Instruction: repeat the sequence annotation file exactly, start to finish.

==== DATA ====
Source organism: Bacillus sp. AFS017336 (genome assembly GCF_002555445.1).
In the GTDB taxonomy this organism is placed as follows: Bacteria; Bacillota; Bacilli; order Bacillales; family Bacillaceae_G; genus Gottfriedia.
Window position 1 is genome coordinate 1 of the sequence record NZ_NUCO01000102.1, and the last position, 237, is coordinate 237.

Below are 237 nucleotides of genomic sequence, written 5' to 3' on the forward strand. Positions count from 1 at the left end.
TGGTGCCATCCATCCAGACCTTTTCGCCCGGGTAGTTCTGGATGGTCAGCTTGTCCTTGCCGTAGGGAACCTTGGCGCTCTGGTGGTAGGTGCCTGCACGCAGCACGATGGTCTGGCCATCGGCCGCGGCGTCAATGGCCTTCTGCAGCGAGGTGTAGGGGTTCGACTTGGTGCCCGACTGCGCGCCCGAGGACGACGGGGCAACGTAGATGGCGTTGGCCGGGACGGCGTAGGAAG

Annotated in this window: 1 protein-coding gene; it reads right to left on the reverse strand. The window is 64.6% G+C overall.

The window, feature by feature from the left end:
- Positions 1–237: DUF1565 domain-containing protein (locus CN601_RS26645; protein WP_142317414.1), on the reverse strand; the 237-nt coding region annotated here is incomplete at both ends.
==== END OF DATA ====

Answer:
Source organism: Bacillus sp. AFS017336 (genome assembly GCF_002555445.1).
In the GTDB taxonomy this organism is placed as follows: Bacteria; Bacillota; Bacilli; order Bacillales; family Bacillaceae_G; genus Gottfriedia.
Window position 1 is genome coordinate 1 of the sequence record NZ_NUCO01000102.1, and the last position, 237, is coordinate 237.

Below are 237 nucleotides of genomic sequence, written 5' to 3' on the forward strand. Positions count from 1 at the left end.
TGGTGCCATCCATCCAGACCTTTTCGCCCGGGTAGTTCTGGATGGTCAGCTTGTCCTTGCCGTAGGGAACCTTGGCGCTCTGGTGGTAGGTGCCTGCACGCAGCACGATGGTCTGGCCATCGGCCGCGGCGTCAATGGCCTTCTGCAGCGAGGTGTAGGGGTTCGACTTGGTGCCCGACTGCGCGCCCGAGGACGACGGGGCAACGTAGATGGCGTTGGCCGGGACGGCGTAGGAAG

Annotated in this window: 1 protein-coding gene; it reads right to left on the reverse strand. The window is 64.6% G+C overall.

The window, feature by feature from the left end:
- Positions 1–237: DUF1565 domain-containing protein (locus CN601_RS26645; protein WP_142317414.1), on the reverse strand; the 237-nt coding region annotated here is incomplete at both ends.